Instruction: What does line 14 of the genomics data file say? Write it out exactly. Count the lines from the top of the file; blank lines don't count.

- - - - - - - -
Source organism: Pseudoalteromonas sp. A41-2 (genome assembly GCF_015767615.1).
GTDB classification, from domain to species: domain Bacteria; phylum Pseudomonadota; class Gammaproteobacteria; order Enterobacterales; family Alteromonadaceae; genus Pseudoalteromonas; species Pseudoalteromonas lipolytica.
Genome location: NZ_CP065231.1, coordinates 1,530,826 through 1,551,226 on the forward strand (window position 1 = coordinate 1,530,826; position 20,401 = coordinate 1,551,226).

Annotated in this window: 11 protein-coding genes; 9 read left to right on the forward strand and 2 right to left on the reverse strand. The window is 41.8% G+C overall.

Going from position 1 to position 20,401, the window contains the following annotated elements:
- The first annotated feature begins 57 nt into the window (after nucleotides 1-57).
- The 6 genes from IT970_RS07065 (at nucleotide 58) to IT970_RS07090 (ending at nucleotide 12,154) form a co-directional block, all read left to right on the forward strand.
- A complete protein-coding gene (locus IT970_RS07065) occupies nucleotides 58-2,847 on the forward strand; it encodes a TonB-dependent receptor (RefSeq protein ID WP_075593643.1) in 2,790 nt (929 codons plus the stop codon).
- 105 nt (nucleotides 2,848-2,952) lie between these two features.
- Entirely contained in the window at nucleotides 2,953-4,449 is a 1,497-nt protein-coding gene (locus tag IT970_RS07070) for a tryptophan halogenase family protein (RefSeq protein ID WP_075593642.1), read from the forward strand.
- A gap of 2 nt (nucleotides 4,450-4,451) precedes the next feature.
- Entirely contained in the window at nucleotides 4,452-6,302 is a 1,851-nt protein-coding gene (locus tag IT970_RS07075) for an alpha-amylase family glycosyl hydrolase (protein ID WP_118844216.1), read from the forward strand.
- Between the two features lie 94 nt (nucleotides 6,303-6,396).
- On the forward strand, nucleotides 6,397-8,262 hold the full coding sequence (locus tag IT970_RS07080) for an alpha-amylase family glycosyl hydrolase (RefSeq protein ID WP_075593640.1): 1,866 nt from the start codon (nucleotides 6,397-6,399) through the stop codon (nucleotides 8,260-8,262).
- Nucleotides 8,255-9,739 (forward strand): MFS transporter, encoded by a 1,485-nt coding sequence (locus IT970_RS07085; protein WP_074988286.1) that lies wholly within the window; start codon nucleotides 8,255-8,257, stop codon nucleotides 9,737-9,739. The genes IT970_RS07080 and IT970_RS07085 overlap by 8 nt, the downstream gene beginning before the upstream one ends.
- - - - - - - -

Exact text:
- On the forward strand, nucleotides 6,397-8,262 hold the full coding sequence (locus tag IT970_RS07080) for an alpha-amylase family glycosyl hydrolase (RefSeq protein ID WP_075593640.1): 1,866 nt from the start codon (nucleotides 6,397-6,399) through the stop codon (nucleotides 8,260-8,262).